Valentine: If umpires can't make the right call, time for a change

789316.jpg

Valentine: If umpires can't make the right call, time for a change

MIAMI -- Bobby Valentine wasn't happy with the umpiring in the Red Sox series over the weekend at Fenway, and when the topic was re-introduced Monday at Marlins Park, Valentine picked up where he left off.

"I don't like barking at the umpires," said Valentine, who objected to ball and strike calls Sunday. "I'd like to see a ball called a ball and a strike called a strike. Just play the game. I don't like that idea (of yelling at umpires)."

Valentine went on to hint that it might be time for Major League Baseball to find other ways -- beyond umpires -- to call balls and strikes.

"From the time that people pay hundreds if not thousands of dollars to teach their kids to play this great game of ours," said Valentine, "the No. 1 thing they do is they teach their pitcher to throw it over the plate; they teach their hitter to swing at strikes and take balls.

"When I did the Little League World Series (for ESPN), I thought it was the most criminal thing I ever saw, I wanted to cry, when a kid, in the sixth inning with the bases loaded and his team down by one run, was called out on a strike three that was six inches outside. He couldn't reach it with his bat. I cried for him. And that kid is scarred for life, playing our game, by an injustice.

"And then someone says the most ridiculous words that I ever hear: 'But we like the human factor.' It was criminal that we allow our game to scar a young person like that. And then it continues on. I think, in 2012, it should not be part of the process. I don't think it should be."

When asked if he was advocating the use of cameras to call pitches, Valentine demurred: "I want a ball called a ball and a strike called a strike. Let the humans do it, somehow . . . Our game is not someone else's strike zone; our game is what the book says. And that's how it should be played, from Little League to Cooperstown. To make it fair, to make it right."

Reminded that humans are bound to make mistakes in whatever job, Valentine responded: "Don't make it their job, then. The rule book doesn't say that the game will be played and arbitrarily ruled."

Valentine said umpires are "well-trained and very good at what they do. But I think it's almost impossible to do what they do. So why do we ask them to do the impossible?

"If in fact you can't see the ball the last five feet and now pitchers are throwing pitches that are moving in that zone . . . if you can't see it, why are we asking them to call it? They can't see it. They're humans. We're asking humans to do a feat that a human can't do."

Young, Vazquez homer for Red Sox in 9-2 win over Twins

Young, Vazquez homer for Red Sox in 9-2 win over Twins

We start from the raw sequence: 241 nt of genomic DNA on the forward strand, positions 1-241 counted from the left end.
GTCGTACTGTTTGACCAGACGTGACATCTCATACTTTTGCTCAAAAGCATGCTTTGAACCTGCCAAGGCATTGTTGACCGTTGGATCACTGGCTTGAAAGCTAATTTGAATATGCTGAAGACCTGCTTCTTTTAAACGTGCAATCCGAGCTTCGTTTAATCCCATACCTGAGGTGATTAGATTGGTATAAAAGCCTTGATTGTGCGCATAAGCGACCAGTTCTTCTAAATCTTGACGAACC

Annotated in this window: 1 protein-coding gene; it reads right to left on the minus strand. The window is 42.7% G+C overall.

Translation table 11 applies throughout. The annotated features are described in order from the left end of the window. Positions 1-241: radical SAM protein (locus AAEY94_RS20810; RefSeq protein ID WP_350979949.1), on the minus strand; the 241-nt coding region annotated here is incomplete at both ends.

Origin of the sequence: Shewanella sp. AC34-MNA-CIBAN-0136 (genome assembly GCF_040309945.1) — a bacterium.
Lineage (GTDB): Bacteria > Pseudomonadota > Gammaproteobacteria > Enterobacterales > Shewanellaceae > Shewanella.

BOSTON - Chris Young hit a three-run homer and Christian Vazquez homered for the first time in more than a year as the Boston Red Sox routed the Minnesota Twins 9-2 on Tuesday night in a game delayed twice by stormy weather.

Drew Pomeranz (7-4) pitched five innings, three after a 1 hour, 16 minute delay between the second and third as a thunderstorm slowly passed over Fenway Park. Despite the interruption, Pomeranz held the Twins to one unearned run and four hits, struck out seven and didn't walk a batter.

Dustin Pedroia had three hits and scored twice and Xander Bogaerts had two hits and scored twice for the Red Sox as they won consecutive games for the first time in nearly two weeks.

The two rain delays totaled 2:06.

Drellich: MLB could explain umpire rulings more often

Drellich: MLB could explain umpire rulings more often

BOSTON — We know that Red Sox manager John Farrell did something wrong. In the absence of any sort of formal announcement otherwise, we’re left to assume the umpires did everything properly — but there’s room for MLB to make that clearer.

If the NBA can put out Last 2 Minute reports, why can’t MLB provide more regular explanations or reviews of contested calls?

Farrell on Tuesday said he’d like to see more public accountability in the umpiring realm, hours before the manager was to sit out Game No. 77. Farrell was suspended one game for making contact with crew chief Bill Miller on Saturday night as manager and umpire rained spittle on each other over a balk call that went against the Sox.

Well, was it a balk or not? Did Miller do anything wrong as well?

“I don’t know if there was anything levied on the other side,” Farrell said. “I don’t know that.”

But would he like such matters to always be public?

“I think there have been strides made in that way,” Farrell said. “I guess I would. I think everyone in uniform would prefer that to be made public. Whether or not that happens, I don’t know, but that would be a choice I would make.”

The league has a thorough internal review system. But it is just that: internal. Most of the time, any way.

On most every night at Fenway Park, there is someone on hand watching just the umpires and reviewing them.

MLB, to its credit, has announced suspensions for umpires in the past. The league has made public acknowledgments when calls have been made incorrectly. More of that seems viable — even if it’s an announcement to reaffirm that the call was made and handled properly, and here are the reasons why.

“I haven’t received any further determination or review of what transpired,” Farrell said. “My position, my stance, remains steadfast. I still firmly believe that time was called [before the balk call was made]. I wasn’t arguing the balk. I was arguing the timing of it. As I reiterated today to those that I spoke with, I still stand by my side of the argument. Unfortunately, there was contact made.”